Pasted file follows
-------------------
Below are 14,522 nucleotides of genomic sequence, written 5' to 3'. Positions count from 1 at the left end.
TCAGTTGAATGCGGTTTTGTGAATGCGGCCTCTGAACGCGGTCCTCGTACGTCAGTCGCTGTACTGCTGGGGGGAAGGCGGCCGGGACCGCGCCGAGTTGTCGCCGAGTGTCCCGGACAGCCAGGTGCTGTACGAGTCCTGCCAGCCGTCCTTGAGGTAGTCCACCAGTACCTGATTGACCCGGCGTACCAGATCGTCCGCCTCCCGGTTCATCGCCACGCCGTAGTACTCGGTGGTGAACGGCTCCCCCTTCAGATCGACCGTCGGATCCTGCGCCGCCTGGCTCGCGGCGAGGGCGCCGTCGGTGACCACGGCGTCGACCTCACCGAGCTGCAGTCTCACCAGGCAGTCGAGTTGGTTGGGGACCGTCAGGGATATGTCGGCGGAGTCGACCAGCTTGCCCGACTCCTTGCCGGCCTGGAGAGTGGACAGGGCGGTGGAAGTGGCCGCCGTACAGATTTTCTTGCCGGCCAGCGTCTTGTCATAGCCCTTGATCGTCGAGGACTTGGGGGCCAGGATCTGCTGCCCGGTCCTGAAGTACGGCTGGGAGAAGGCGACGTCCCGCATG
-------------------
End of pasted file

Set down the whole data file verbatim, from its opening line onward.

Below are 14,522 nucleotides of genomic sequence, written 5' to 3'. Positions count from 1 at the left end.
TCAGTTGAATGCGGTTTTGTGAATGCGGCCTCTGAACGCGGTCCTCGTACGTCAGTCGCTGTACTGCTGGGGGGAAGGCGGCCGGGACCGCGCCGAGTTGTCGCCGAGTGTCCCGGACAGCCAGGTGCTGTACGAGTCCTGCCAGCCGTCCTTGAGGTAGTCCACCAGTACCTGATTGACCCGGCGTACCAGATCGTCCGCCTCCCGGTTCATCGCCACGCCGTAGTACTCGGTGGTGAACGGCTCCCCCTTCAGATCGACCGTCGGATCCTGCGCCGCCTGGCTCGCGGCGAGGGCGCCGTCGGTGACCACGGCGTCGACCTCACCGAGCTGCAGTCTCACCAGGCAGTCGAGTTGGTTGGGGACCGTCAGGGATATGTCGGCGGAGTCGACCAGCTTGCCCGACTCCTTGCCGGCCTGGAGAGTGGACAGGGCGGTGGAAGTGGCCGCCGTACAGATTTTCTTGCCGGCCAGCGTCTTGTCATAGCCCTTGATCGTCGAGGACTTGGGGGCCAGGATCTGCTGCCCGGTCCTGAAGTACGGCTGGGAGAAGGCGACGTCCCGCATG